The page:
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The Nazi Occult

The Nazi Occult Book Review

By David L. Veres

Date of Review September 2013 Title The Nazi Occult
Author Kenneth Hite Publisher Osprey Publishing
Published 2013 ISBN 9781780965987
Format 60 pages, softbound MSRP (USD) $17.95


Werewolves.  Flying saucers.  The Grail.  Majestic.  And Ian Fleming.

Another History Channel production?  Or Indiana Jones plot?  Nope.  It's the first volume in Osprey Publishing's new "Dark Osprey" series: The Nazi Occult.

And what oddly alluring account it is.

Author Kenneth Hite "attempts to synthesize and systematize the history of the Nazi occult".  And he launches his curious compendium by stressing that Adolph Hitler himself, a "pragmatic", "street-brawling politician, scoffed at occultists."

Their bizarre beliefs, Hite argues, did not propel repulsive Nazi racial policies and mass murder.  Instead, "occultists who surrounded Hitler, and who took advantage of the suspension of both morality and skepticism in his regime, used those killings for their own ends".

Fair enough.  But if some diseased, degenerate, delusional Nazi conjured it, Hite probably notes it.  He traverses the total topic: völkishe societies, Nazi party occultist roots, omnipresent Vril energy, "magico-military operations", lions, tigers and bears.  Oh, my!

Some sections nearly gave me whiplash.  And "Is this for real?" regularly and spasmodically spilled from my gaping jaw.  Did ERR archeologist Reinerth really enter into "communication with batrachian undersea beings dwelling in the Hellenic Trench"?  And did the US Government's "Inquiry Group" – "a team of Middle Eastern intelligence specialists" – really battle Germans for the Ark of the Covenant in 1939?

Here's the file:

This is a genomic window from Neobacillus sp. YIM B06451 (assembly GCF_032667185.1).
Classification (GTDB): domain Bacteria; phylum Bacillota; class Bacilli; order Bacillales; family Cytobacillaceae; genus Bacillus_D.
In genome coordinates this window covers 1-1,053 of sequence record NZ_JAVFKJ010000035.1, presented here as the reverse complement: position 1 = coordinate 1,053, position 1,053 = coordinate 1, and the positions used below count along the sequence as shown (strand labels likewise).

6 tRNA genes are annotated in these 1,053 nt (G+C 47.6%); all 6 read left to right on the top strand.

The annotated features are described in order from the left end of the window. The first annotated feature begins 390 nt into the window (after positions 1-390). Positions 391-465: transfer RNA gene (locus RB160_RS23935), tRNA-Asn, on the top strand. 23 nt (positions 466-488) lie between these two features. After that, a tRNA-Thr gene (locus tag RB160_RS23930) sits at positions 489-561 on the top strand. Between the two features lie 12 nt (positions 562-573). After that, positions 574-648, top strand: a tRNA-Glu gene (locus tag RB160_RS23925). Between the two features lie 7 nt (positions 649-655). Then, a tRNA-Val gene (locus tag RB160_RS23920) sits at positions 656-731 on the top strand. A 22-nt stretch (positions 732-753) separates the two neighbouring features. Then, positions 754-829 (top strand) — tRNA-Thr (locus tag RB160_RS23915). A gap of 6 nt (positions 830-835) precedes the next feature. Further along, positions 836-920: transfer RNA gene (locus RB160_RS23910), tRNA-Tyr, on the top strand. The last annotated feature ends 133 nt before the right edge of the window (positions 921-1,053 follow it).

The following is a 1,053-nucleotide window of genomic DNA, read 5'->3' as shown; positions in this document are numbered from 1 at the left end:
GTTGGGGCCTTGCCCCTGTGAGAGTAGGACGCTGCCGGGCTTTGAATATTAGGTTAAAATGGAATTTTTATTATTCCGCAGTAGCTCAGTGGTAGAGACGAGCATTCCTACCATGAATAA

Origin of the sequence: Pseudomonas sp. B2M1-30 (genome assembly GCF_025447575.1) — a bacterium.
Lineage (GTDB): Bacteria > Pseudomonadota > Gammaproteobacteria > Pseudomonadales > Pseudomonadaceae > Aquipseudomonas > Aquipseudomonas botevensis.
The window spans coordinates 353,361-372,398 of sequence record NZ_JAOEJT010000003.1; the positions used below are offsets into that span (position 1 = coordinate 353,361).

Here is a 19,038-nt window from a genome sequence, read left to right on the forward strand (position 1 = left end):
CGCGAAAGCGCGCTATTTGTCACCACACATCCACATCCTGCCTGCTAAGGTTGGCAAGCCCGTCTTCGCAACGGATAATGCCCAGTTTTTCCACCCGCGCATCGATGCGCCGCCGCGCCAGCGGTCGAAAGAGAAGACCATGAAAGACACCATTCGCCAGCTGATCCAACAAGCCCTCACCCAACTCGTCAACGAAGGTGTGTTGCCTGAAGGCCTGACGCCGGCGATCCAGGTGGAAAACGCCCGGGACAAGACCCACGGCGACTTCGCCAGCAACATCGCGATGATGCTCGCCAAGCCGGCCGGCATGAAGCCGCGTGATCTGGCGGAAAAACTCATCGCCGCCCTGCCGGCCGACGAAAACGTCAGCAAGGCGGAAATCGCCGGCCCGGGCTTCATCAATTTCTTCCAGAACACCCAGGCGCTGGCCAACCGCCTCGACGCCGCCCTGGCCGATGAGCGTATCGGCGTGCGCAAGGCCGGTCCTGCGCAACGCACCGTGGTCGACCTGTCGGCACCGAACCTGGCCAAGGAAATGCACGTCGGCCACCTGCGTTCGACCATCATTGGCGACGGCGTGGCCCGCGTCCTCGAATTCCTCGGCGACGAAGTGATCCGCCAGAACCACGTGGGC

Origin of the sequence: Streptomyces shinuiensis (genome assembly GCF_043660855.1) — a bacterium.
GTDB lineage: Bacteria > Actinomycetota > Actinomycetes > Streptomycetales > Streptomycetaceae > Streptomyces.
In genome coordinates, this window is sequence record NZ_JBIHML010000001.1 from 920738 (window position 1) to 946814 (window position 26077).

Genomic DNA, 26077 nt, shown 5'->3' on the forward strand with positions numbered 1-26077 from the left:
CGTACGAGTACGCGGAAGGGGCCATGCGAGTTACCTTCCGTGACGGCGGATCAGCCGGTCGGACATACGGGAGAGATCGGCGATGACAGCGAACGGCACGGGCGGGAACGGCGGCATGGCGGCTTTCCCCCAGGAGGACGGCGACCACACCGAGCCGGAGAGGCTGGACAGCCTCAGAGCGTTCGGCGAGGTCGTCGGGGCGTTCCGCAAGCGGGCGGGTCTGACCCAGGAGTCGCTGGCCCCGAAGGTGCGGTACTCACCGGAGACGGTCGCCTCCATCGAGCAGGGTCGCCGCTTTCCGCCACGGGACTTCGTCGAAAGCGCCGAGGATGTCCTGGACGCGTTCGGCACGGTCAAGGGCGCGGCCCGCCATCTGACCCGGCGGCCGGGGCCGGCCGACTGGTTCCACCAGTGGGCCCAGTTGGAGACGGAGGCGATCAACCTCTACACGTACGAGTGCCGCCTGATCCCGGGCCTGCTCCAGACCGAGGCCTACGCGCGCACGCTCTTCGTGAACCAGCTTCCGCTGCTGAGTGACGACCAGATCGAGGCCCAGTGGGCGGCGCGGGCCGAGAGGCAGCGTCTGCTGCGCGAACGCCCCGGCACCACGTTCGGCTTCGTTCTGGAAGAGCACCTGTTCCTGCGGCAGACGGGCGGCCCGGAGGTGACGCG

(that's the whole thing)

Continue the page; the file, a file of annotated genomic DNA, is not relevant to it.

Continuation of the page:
Duh, I don't know.  But beside Raiders of the Lost Ark fans, this byzantine little book should appeal to SS researchers and Luftwaffe '47 enthusiasts.  Then maybe we'll spy 54 mm Hexensoldaten at future IPMS meets – or, heaven forbid, endure egotistical Experten heatedly disputing Antarctic flying disk colors on web forums.

Now control your gag reflex.  From more, shall we say, "conventional" histories, some of Hite's subjects actually proved familiar.  But I never connected certain "dots" – until now.  So maybe I'll pay closer attention to those weird History Channel productions – and, as I did with this tiny tome, possibly learn something.

Portraits, photos, drawings and sidebars season Hite's surreal story.  Darren Tan's forceful, fanciful illustrations further flavor the tale's high strangeness.  And a handy glossary, robust index and selected sources – including movies and comics – neatly wrap things up.  My brain hurts!

So peruse this production on a dark and stormy night.  Fact or fiction, it's weirdly entertaining, competently presented, surprisingly stimulating and, well, just plain fun!

My sincere thanks to Osprey Publishing for this review sample!